Despite the rolling grey clouds showing the potential for rain, residents were eager to jump into the cold waters of New Britain and Bristol city pools that are now open for the season.
“We go to the pools a lot every summer,” said Casey Roy, a New Britain resident who took her three kids to the A.W. Stanley pool. “This is our favorite spot and it’s really nice to see that they are opened up for the summer.”
In New Britain, A.W. Stanley and Willow Brook pools both opened on Saturday and residents were thrilled that a small semblance of summer waited for them. Matt Scofield, the city’s recreation services coordinator, said after the department received state guidelines for reopening the pools earlier this month, they immediately sprang into action and started to implement all the necessary training, cleaning protocols, and safety rules.
“We had to swim test all the lifeguards to make sure they’re ready, as well as having everyone on staff become familiar with all the new safety procedures,” said Scofield. There are about 40 lifeguards and 30 pool attendants in total.
New CPR techniques are also implemented, which means if there is an emergency, resuscitation will be administered through a bag valve mask, which has breathing barriers to help prevent disease transmission when performing CPR. This prevents the traditional mouth-to-mouth contact to ensure the safety of all parties.
Summer is looking a little different during the pandemic and many visitor changes had to be made. The swim times at both A.W. Stanley and Willow Brook pool are broken up into several sessions, at 9:30-11:30 a.m., 2:30-4:30 p.m. and 6-8 p.m. Mondays, Tuesdays, Thursdays and Fridays. Wednesdays will have two slots, 2:30-4:30 p.m. and 6-8 p.m. Saturdays and Sundays will have four slots, 9:30-11:30 a.m., 12-2 p.m., 2:30-4:30 p.m. and 6-8 p.m.
Reservations can be made online, at nbparksnrec.org, in the recreation office at 27 West Main St., room 302, or by calling the Parks and Rec department at 860-826-3360 Monday-Friday, 8:15 a.m.-3:45 p.m. All reservations must be made no more than seven days in advance of visit. Each swim spot is $5 with a maximum of four people. Residents can reserve up to two spots per timeslot.
All slots were sold out on the first day of reopening and Scofield said it was nice to see that people are happy to come swim and play in the water.
“We’re excited to showcase what the department has done in terms of safety for both the public and the staff,” he said. “We’re moving forward and making sure that summer isn’t canceled.”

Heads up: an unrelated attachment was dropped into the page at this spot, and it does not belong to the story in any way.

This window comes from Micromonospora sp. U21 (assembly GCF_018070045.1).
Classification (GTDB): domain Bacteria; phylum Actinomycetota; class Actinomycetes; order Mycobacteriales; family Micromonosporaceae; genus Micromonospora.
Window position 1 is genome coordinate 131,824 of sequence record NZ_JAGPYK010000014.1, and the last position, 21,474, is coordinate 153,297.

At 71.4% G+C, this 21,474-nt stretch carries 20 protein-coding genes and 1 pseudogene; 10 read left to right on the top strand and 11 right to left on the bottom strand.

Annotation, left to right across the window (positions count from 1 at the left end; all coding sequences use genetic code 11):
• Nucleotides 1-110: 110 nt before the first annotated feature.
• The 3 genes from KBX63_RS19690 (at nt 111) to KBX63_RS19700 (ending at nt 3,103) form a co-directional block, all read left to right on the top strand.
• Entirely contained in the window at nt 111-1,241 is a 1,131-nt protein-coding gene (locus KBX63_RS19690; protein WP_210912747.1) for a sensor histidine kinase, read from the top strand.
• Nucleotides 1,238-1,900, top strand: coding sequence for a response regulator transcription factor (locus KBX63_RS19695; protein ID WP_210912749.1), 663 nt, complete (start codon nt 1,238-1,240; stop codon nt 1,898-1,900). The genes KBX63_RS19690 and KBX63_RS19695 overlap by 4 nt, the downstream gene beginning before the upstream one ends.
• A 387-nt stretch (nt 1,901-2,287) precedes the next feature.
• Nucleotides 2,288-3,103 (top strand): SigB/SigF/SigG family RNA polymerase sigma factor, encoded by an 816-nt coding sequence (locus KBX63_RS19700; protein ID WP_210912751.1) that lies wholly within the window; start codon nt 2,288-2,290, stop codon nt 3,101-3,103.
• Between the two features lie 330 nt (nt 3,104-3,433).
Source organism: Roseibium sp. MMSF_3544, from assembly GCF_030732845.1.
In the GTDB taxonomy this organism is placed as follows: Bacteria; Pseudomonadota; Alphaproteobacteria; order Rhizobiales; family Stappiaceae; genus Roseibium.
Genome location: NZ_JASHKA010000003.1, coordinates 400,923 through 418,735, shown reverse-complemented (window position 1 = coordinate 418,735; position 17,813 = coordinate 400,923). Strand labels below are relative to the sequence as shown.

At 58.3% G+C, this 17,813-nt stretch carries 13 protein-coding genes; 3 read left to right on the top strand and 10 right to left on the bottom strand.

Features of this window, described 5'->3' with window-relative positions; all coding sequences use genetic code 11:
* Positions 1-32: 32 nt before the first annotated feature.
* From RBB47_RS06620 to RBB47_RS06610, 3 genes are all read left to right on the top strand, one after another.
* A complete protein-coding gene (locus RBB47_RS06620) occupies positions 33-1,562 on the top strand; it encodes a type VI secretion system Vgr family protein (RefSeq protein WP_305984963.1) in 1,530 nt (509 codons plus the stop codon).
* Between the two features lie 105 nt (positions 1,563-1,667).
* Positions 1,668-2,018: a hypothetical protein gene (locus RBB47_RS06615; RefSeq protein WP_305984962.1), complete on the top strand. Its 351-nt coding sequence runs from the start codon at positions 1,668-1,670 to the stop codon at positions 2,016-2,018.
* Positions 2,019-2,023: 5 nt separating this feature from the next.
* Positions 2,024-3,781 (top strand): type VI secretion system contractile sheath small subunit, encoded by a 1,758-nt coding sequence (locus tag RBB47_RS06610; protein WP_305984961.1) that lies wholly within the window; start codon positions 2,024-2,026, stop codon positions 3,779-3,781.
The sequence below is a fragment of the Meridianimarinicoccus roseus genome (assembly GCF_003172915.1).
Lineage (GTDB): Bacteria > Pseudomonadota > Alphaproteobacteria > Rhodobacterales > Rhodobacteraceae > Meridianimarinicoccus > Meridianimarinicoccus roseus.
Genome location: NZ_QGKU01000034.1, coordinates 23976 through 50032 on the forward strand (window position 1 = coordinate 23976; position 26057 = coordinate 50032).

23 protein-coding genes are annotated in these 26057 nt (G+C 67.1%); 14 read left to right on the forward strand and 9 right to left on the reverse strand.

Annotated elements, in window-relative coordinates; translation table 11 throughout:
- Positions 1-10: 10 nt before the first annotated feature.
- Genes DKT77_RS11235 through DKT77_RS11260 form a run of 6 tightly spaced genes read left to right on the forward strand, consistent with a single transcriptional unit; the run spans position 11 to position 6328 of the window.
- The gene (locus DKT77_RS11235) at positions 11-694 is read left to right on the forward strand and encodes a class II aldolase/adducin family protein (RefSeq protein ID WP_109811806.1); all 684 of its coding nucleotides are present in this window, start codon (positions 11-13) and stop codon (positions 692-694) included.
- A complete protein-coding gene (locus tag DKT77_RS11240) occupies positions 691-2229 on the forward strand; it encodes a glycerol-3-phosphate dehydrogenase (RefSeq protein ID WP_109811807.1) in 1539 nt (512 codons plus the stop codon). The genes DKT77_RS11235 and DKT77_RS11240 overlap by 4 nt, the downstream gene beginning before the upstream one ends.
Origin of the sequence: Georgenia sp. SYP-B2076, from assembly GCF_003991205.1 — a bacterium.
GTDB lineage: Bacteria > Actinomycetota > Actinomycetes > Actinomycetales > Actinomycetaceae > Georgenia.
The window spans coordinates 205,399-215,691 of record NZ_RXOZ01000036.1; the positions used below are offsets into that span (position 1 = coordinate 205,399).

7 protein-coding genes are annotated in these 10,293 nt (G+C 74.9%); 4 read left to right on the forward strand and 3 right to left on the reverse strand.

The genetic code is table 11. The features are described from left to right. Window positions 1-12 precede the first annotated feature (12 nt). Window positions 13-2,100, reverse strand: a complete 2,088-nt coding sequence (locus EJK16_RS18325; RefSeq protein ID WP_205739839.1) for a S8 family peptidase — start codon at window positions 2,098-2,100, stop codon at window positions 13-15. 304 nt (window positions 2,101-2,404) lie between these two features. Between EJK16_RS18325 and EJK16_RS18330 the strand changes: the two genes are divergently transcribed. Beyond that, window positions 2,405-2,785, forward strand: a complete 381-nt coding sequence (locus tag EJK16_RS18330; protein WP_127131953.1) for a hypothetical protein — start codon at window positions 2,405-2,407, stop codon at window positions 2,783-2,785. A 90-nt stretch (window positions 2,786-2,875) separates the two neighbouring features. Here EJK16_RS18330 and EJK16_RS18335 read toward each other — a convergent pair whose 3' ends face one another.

Angelic Medina, a New Britain resident who got to the pool early with her husband and two grandchildren, said it was nice to be able to bring the children outside.
“It’s a little melancholy because of what’s been going on, but I know we can’t live in fear,” she said. “It’s been hard for the kids to stay inside for so long, this will be great for them to burn all that energy. We’re a little concerned for safety but we also know we just need to continue to be safe, be responsible, and be mature. I think the city has done a great job with keeping things in control.”
Over at the Dennis Malone Aquatic Center in Bristol, similar sentiments were felt on their first day of reopening. Raelynne Andrews, an aquatics coordinator, said she was really excited to see the staff again.
“That was one of the hardest parts of being shut down. I missed everyone,” she said. “We’ve all been anxious to get back to work and I’m really looking forward to seeing a lot of our regulars.”
Andrews was able to continue working at the center during the shutdown. The work included keeping up with the center’s ongoing renovations, painting, upgrading locker rooms, and installing a new ultraviolet sanitation system to help disinfect the pool after each use.
“It was almost a blessing in disguise because we were able to get a lot of that done, as well as to continue planning for our reopening,” she said. “Because there’s still a lot of uncertainty, I’m a little nervous. But I’m excited for people to come and have a good time.”
Jason Warner, a first-time lifeguard for the season, said everyone’s been working hard to make sure the facilities are clean and safe.
“We keep up with the sanitations so I hope that will help people become more comfortable in using the pools and just come to have fun,” he said. “It definitely looks different than other summers, but we’re slowly getting back to normal life.”
For Jaimie Clout, a supervisor at the aquatic center, she said it was nice to be back after being closed for over a hundred days.
“We’re increasing our cleaning, doing frequent testing, and making sure that everyone is following the guidelines,” she said. “I’m just excited to see everyone get their jobs back and because it’s summer, it’s the perfect time to come back and interact with people again.”
The center will be available on a reservation basis with only 25 patrons being permitted into the facility per time slot. Reservations can be made by calling 860-584-3837.
Entry into Rockwell Park Pool will be on a first come first served basis, with a maximum of 25 patrons per time slot.
Contact Catherine Shen at email@example.com